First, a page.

If you are doing anything that includes an hourly or daily rate, you probably have some idea what similar businesses in your area are charging for the same work. There's usually a range, and you need to decide where in that range you want to be.
Before you get to that, though, you need to know what your overhead is and how much you want to take above that. Whatever figure you come up with, start by dividing it by 20 (assuming a one man shop). That's your minimum hourly rate.
Why twenty rather than forty? Because you may not be able to bill forty hours in a week, either due to lack of work or other factors: prep time, re-do's, research, training, sickness, vacations and other unexpected time wasters all add up. Figuring 20 hours billable per week is generally a good place to start; if that amount is way too high compared to what other people charge, you need to rethink your business plan, cut overhead, or be prepared to make less money than you think you will.
So, if you need $100,000 a year to cover your overhead and desired salary, your billing rate needs to be a little over $96.00 an hour. If the range for similar work is in the $65.00 to $130.00 area, you are right about in the middle. If it's more, you may be at the low end, which is good because you would have more choice in setting your rate.
Should you be high or low? That answer always depends, but one thing to consider is your growth plans. If you plan on hiring more employees (should you have employees?), you may want to set your rate toward the lower end in the hope of attracting more business. But there are arguments to be made for the high road too:
There are people who set their rates much higher than any of their competition. These people stress quality and satisfaction much more than price. As one such workman said to me, "I could do the job for less, but you wouldn't want me to. First thing that went wrong, I'd be looking for a way to make up for that time by hurrying something else. Better to just pay me what I want and let me do it right". While that may sound like the province of the lone wolf, it can apply to people with employees too: if your rate is high, you can more easily afford to send people back to correct real or imagined errors.
The very worst thing you can do is set your rates so low that you aren't making what you really need to make. You may think that your competition is forcing you to that decision, but if that's really true, just close the doors now because it's not going to work. I once belonged to a small, independently owned gym who felt threatened by the franchises offering $99.00 yearly memberships. The owner matched that rate, but then couldn't afford to maintain the equipment and even had to cut back on heat in the winter. Naturally, he started losing customers. I told him he needed to raise his rates to two or even three times that ridiculous $99.00 price. He felt he would lose customers, and yes, he would have lost some, but most of the clients came there because they didn't want to go to the big franchises. Most of us were middle aged business people or stay at home moms who didn't want a gym full of young muscle builders. As his $99.00 price attracted a few of them too, we had even more reason to be unhappy, so more of us left. Within a short time, he was hanging on by his teeth, and surely would have gone out of business soon had he not unfortunately died from a heart attack.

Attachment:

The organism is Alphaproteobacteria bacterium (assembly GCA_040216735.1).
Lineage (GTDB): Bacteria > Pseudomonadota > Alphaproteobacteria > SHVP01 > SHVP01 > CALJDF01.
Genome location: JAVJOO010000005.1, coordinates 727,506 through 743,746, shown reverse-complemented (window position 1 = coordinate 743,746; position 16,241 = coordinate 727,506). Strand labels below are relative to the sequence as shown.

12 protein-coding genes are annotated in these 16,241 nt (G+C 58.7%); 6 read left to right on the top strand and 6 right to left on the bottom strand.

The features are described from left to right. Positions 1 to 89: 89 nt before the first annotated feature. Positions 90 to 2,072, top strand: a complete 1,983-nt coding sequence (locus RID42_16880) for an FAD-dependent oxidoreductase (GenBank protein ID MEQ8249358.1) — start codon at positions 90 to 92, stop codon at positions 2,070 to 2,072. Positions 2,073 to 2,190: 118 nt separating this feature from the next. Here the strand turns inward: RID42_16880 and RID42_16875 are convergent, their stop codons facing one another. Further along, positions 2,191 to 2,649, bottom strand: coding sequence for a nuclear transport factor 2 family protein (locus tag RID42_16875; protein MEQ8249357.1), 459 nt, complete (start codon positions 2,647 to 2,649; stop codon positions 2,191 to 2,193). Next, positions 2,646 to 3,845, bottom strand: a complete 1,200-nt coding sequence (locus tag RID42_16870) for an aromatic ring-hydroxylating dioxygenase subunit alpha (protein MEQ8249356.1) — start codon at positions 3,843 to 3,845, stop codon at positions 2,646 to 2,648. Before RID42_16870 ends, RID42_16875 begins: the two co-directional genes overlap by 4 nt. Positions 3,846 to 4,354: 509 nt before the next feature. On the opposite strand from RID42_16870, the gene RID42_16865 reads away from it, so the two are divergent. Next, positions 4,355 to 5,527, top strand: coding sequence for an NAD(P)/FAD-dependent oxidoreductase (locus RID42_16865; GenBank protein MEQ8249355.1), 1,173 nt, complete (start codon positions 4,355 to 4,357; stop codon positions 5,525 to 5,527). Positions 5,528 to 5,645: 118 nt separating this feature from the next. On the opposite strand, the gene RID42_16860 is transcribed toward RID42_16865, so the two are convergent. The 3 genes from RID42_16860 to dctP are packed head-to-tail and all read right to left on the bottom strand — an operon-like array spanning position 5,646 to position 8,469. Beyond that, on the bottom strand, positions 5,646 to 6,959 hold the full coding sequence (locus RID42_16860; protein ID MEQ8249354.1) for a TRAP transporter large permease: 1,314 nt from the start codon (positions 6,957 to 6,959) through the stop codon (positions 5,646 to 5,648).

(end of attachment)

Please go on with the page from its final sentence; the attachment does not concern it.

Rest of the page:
If you are going to make a mistake on price in a service business, it's usually better to err on the high side rather than the low. You can always adjust your billing for unusual circumstances; I'll sometimes charge four hours for work that actually required five if I feel that five was "just too much". You can also offer lower prices for larger chunks of work, or have other incentives like coming back the following week to check on work done. It's hard to offer the little extras if your rate is extremely tight. Keep some extra profit in there and you have more room to play.
Something else to think about: very high rates may mean long idle times between work. That might be exactly what you want, but it can be very unsettling for others. Undercutting normal rates may keep you flooded with work, but that creates its own stress. Finding the point where you and your customers are happy isn't easy..
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More Articles by Tony Lawrence © 2011-05-18 Tony Lawrence
The less accurate your mental model of a given process is, the less accurate is any guess you make about its malfunction. (Tony Lawrence)